Date of Award


Degree Type


Degree Name

Doctor of Philosophy (PhD)

Graduate Group

History and Sociology of Science

First Advisor

Projit B. Mukharji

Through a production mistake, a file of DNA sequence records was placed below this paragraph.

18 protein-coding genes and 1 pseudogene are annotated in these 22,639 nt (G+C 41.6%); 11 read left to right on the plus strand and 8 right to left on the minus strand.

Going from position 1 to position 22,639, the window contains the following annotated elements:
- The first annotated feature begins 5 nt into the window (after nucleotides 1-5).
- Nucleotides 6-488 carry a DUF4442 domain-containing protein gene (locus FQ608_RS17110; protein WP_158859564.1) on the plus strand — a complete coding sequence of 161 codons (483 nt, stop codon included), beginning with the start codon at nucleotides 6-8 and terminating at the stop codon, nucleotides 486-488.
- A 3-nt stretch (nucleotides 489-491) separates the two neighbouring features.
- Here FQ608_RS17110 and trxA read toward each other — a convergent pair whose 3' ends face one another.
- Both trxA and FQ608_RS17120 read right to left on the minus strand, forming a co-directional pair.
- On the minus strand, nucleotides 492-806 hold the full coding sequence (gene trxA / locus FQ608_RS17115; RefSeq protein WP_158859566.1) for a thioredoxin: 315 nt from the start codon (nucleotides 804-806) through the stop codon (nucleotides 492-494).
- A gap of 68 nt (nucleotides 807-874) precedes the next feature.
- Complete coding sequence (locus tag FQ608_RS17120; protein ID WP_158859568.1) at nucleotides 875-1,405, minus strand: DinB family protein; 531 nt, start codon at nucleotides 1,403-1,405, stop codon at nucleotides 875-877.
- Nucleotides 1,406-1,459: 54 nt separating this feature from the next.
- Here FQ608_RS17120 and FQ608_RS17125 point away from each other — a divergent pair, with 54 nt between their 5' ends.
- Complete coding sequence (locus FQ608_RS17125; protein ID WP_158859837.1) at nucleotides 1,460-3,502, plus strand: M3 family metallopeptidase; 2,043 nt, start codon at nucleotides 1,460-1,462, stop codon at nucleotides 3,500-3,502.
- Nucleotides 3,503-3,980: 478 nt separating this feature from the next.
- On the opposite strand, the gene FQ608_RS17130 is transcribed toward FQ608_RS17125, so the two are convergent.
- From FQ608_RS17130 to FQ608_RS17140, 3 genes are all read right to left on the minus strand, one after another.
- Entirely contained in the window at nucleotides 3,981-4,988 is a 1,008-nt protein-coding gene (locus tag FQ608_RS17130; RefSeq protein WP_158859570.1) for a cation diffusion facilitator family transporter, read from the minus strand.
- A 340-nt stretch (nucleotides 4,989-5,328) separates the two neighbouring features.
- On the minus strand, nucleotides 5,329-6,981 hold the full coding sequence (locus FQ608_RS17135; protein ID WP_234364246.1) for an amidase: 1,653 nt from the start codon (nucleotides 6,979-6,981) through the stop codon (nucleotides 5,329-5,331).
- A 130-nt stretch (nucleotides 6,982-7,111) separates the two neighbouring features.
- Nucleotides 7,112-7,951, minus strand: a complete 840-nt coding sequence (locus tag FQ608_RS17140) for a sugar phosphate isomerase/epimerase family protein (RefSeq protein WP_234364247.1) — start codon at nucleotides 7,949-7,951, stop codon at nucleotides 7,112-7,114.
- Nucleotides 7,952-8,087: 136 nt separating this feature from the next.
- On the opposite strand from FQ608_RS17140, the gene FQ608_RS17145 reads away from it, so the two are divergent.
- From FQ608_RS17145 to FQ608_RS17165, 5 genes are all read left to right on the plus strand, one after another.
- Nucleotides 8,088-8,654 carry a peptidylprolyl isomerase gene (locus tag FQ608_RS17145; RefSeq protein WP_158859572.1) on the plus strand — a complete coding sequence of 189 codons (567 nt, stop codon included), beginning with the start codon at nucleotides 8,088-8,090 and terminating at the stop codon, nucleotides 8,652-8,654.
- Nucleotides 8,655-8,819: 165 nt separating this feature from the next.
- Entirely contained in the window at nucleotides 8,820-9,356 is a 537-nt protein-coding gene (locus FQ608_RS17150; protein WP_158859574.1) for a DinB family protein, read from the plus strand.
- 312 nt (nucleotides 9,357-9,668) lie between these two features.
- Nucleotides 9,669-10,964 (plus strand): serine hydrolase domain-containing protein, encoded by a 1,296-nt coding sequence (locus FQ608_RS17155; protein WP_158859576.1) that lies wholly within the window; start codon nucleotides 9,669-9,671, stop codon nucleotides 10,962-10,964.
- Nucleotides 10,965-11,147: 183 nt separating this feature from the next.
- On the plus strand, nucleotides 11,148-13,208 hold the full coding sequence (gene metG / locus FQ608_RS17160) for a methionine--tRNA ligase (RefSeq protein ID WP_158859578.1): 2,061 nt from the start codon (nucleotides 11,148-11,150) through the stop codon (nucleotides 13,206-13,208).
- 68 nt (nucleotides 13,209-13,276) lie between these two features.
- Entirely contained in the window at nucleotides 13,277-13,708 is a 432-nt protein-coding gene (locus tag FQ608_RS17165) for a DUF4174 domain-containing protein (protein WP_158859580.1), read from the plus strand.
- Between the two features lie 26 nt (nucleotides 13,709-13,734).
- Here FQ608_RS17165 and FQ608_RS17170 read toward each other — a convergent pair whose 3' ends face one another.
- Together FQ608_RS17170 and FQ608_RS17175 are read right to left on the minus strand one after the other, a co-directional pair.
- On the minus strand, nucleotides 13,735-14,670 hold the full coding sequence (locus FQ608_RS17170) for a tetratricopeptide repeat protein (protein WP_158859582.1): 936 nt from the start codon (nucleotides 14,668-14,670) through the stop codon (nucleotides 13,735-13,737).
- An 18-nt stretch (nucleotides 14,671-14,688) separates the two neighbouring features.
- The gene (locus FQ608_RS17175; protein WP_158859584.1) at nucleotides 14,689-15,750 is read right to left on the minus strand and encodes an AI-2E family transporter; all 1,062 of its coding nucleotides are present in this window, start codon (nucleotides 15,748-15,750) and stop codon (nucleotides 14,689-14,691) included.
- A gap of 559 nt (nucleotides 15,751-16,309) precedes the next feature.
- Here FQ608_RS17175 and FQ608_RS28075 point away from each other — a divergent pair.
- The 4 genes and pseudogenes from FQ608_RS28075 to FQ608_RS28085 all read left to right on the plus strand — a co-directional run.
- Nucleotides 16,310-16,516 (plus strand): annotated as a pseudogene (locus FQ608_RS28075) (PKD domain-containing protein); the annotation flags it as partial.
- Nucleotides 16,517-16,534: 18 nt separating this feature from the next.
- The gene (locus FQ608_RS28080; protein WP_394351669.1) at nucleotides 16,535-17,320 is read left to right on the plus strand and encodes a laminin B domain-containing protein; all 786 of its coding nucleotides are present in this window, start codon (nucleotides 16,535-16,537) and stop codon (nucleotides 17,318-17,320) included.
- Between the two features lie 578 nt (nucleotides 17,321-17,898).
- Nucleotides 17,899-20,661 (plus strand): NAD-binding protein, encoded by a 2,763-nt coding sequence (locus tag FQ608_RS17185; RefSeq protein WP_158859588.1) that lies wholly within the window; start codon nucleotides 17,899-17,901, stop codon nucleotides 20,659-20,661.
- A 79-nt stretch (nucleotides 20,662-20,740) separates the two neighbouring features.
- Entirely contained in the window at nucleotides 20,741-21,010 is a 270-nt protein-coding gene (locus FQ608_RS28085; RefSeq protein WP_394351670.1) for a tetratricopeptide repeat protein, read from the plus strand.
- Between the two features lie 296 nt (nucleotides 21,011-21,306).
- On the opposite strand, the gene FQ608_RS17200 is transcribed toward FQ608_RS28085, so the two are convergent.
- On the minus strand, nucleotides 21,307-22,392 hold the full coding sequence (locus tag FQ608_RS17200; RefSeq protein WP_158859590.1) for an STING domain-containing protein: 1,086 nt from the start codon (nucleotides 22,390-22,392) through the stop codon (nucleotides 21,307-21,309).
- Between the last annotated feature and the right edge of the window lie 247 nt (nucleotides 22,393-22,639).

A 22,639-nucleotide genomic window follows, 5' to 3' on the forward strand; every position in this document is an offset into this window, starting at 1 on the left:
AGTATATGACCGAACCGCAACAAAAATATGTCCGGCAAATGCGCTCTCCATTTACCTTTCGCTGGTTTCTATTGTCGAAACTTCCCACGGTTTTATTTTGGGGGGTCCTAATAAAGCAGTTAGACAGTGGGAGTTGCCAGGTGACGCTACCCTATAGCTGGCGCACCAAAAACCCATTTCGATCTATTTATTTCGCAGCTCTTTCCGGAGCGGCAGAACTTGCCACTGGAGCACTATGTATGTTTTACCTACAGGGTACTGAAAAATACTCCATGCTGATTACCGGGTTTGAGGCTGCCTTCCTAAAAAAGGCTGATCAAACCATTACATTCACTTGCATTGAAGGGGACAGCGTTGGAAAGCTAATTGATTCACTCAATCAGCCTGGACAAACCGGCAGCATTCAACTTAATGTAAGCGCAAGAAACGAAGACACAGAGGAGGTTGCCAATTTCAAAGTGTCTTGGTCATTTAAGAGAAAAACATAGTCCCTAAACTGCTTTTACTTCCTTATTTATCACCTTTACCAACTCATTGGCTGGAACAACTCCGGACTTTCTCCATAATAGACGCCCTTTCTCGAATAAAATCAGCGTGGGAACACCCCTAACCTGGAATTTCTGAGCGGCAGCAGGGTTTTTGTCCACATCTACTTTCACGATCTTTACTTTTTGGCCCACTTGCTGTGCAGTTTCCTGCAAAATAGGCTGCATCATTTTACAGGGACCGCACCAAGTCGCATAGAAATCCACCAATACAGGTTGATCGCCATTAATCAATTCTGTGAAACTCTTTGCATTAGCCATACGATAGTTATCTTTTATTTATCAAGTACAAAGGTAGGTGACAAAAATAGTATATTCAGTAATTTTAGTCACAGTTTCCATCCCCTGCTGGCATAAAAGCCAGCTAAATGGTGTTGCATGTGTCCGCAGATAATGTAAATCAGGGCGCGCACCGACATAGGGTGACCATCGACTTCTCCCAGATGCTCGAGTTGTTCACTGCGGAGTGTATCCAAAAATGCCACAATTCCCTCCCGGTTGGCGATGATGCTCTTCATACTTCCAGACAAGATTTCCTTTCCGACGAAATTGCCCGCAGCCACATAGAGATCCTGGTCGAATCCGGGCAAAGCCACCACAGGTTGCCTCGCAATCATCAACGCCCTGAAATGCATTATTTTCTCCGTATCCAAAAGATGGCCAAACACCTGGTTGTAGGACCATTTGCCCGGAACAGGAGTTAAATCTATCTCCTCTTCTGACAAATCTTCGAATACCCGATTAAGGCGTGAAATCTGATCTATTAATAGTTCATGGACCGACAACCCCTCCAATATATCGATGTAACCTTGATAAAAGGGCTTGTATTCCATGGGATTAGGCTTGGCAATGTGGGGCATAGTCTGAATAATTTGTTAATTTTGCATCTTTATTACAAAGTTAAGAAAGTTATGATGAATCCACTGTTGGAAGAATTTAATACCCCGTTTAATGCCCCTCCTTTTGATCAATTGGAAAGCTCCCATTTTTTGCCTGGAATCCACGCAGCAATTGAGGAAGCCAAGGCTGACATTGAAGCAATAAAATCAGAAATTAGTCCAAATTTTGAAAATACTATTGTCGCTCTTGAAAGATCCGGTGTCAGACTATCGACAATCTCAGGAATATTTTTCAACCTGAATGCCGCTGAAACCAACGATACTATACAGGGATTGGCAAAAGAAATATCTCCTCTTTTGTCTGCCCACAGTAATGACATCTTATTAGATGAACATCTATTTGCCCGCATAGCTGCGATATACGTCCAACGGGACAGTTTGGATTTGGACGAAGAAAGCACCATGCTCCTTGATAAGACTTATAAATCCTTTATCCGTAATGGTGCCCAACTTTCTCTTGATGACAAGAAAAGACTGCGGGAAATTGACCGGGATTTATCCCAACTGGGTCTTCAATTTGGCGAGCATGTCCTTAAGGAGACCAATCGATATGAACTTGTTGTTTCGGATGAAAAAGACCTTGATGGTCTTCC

This thesis is about how empire shaped the everyday practices of astronomy and mathematics, and how the methods of these sciences came to be used to make historical claims about mythic events and races. I study how British scientific institutions in India became sites for producing new linkages between upper caste Hindus and a technical modernity, which proclaimed itself both European and unprecedented. Colonial rule is sometimes understood in terms of a black-and-white distinction between dominant imperial actors and a dominated colonial population, whose sphere of action was limited to passive participation. My interest is in historical actors and kinds of knowledge which trouble this distinction, in which the methods and the interests of both Indians and imperials is detectable. British rule in India was sustained by European claims to intellectual and technical superiority, which were not seperate from, but intricately related to, projects of political and economic domination. Achievements in mathematics and astronomy were no small part of this claim. I account for the changing relationship between modern and antiquarian knowledge by following a number of British surveyors in the Bengal Delta in the eighteenth century, who attempted to recover mathematical knowledge from Sanskrit texts. Back in London, these texts were studied by East India Company administrators, in the early nineteenth century, and mined for information valuable to a universal history of mathematics. As the British established hegemony over the subcontinent, Sanskrit astronomy was seen as a joke, a mere superstitious vestige. Yet it also qualified the Brahmins hired in Company observatories to produce new data. I show that observatories and universal histories alike were made to work by incorporating upper-caste labor and knowledge into the larger matrix of imperial power. By the end of the nineteenth century, a number of Indians tried to ``engraft" modern mathematical and observatory techniques onto Sanskrit astronomy. In tracing the day to day activities of observation and data collection required to regulate the multiple timescales of an empire, I show that practices of timekeeping exerted pressure on the cosmologies of both colonized and colonizer.


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